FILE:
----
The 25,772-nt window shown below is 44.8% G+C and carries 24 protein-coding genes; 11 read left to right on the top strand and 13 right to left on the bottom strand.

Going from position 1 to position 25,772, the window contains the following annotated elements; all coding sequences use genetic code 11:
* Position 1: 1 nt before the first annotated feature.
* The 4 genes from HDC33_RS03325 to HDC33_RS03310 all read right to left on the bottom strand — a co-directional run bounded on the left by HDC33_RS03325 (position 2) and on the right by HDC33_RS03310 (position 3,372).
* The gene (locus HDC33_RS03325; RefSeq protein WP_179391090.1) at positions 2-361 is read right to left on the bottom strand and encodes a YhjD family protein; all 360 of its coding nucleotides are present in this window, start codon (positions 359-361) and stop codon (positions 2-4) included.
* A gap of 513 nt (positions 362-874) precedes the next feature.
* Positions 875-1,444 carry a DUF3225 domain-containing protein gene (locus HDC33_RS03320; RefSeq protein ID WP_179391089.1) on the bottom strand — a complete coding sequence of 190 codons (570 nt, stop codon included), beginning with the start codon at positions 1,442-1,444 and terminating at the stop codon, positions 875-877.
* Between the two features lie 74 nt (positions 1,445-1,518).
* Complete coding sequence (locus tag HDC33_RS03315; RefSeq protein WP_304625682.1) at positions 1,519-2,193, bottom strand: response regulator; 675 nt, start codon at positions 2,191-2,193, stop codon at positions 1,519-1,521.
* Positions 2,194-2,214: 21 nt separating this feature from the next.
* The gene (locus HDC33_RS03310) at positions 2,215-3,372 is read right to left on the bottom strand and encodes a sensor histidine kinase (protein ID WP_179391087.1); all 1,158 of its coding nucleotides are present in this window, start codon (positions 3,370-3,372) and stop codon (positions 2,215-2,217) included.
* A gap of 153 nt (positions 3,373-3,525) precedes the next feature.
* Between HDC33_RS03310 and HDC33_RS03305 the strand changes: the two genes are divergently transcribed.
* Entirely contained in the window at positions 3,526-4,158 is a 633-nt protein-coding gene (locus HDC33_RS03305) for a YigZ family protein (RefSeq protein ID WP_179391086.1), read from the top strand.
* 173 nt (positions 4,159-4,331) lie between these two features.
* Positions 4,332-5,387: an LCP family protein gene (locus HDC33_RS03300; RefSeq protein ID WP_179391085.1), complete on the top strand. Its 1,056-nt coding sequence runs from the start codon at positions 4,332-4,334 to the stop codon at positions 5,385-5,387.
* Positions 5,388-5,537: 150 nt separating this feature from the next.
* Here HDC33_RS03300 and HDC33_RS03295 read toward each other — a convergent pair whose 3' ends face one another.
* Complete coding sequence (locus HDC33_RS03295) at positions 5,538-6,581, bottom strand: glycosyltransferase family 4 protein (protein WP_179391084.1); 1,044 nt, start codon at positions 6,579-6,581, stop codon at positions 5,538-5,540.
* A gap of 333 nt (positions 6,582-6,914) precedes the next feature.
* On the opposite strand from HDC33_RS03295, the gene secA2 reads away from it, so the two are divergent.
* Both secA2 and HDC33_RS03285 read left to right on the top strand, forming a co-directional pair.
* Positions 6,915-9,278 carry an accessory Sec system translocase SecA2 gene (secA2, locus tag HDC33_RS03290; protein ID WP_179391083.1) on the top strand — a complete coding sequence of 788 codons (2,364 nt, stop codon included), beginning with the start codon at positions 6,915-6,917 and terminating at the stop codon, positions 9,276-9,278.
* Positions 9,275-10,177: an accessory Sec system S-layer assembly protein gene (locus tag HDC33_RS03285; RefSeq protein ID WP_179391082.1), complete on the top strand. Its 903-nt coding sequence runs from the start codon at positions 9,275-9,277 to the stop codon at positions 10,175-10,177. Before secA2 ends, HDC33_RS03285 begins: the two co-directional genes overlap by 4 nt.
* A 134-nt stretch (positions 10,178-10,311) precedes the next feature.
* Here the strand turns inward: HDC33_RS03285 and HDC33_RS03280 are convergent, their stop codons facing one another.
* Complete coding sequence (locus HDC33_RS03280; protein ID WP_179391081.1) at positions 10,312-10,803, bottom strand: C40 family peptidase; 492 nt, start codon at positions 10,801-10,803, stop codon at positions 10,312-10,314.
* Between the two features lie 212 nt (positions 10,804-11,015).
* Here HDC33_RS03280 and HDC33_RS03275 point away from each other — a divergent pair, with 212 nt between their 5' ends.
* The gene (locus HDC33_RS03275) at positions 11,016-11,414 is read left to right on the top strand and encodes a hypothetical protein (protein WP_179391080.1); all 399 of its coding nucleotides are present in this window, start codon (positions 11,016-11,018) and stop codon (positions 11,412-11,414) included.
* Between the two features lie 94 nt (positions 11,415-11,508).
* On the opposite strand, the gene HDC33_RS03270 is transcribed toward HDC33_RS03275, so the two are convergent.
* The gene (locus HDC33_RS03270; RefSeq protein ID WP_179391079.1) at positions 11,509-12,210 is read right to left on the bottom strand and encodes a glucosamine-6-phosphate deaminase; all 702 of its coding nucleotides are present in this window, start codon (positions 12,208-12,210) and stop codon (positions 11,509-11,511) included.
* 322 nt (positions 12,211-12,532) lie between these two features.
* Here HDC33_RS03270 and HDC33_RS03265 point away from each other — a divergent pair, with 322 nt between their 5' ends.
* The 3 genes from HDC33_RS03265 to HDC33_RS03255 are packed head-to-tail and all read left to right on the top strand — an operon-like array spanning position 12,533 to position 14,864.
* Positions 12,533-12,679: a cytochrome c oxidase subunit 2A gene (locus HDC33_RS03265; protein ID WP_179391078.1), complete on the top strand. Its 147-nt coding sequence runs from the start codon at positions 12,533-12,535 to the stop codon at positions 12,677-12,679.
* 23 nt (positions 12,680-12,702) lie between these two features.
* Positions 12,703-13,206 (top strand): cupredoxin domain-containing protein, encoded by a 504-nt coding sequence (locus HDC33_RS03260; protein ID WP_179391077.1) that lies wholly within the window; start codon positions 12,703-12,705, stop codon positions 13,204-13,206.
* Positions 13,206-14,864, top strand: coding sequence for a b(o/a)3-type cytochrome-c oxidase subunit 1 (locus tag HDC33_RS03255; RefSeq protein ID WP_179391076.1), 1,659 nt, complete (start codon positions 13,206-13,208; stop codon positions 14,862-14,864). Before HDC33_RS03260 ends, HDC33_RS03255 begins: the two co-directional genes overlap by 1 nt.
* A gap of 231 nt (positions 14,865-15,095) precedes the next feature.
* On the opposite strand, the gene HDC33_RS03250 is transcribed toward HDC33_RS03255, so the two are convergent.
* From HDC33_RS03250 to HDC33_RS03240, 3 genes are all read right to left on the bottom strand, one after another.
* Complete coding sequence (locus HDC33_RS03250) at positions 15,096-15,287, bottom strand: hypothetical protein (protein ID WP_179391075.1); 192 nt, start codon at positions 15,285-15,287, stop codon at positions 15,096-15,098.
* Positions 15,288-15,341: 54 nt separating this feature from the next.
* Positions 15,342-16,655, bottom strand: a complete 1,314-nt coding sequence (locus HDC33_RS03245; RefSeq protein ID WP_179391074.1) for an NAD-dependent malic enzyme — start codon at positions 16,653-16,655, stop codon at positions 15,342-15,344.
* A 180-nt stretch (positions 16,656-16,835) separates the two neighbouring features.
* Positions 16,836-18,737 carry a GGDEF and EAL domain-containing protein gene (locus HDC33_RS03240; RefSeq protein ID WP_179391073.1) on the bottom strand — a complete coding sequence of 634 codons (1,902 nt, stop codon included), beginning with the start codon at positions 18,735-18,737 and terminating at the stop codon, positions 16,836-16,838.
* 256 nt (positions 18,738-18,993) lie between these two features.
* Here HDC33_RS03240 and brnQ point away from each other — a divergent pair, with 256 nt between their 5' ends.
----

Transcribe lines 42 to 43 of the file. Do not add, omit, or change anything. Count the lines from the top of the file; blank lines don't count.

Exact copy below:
* On the opposite strand, the gene HDC33_RS03250 is transcribed toward HDC33_RS03255, so the two are convergent.
* From HDC33_RS03250 to HDC33_RS03240, 3 genes are all read right to left on the bottom strand, one after another.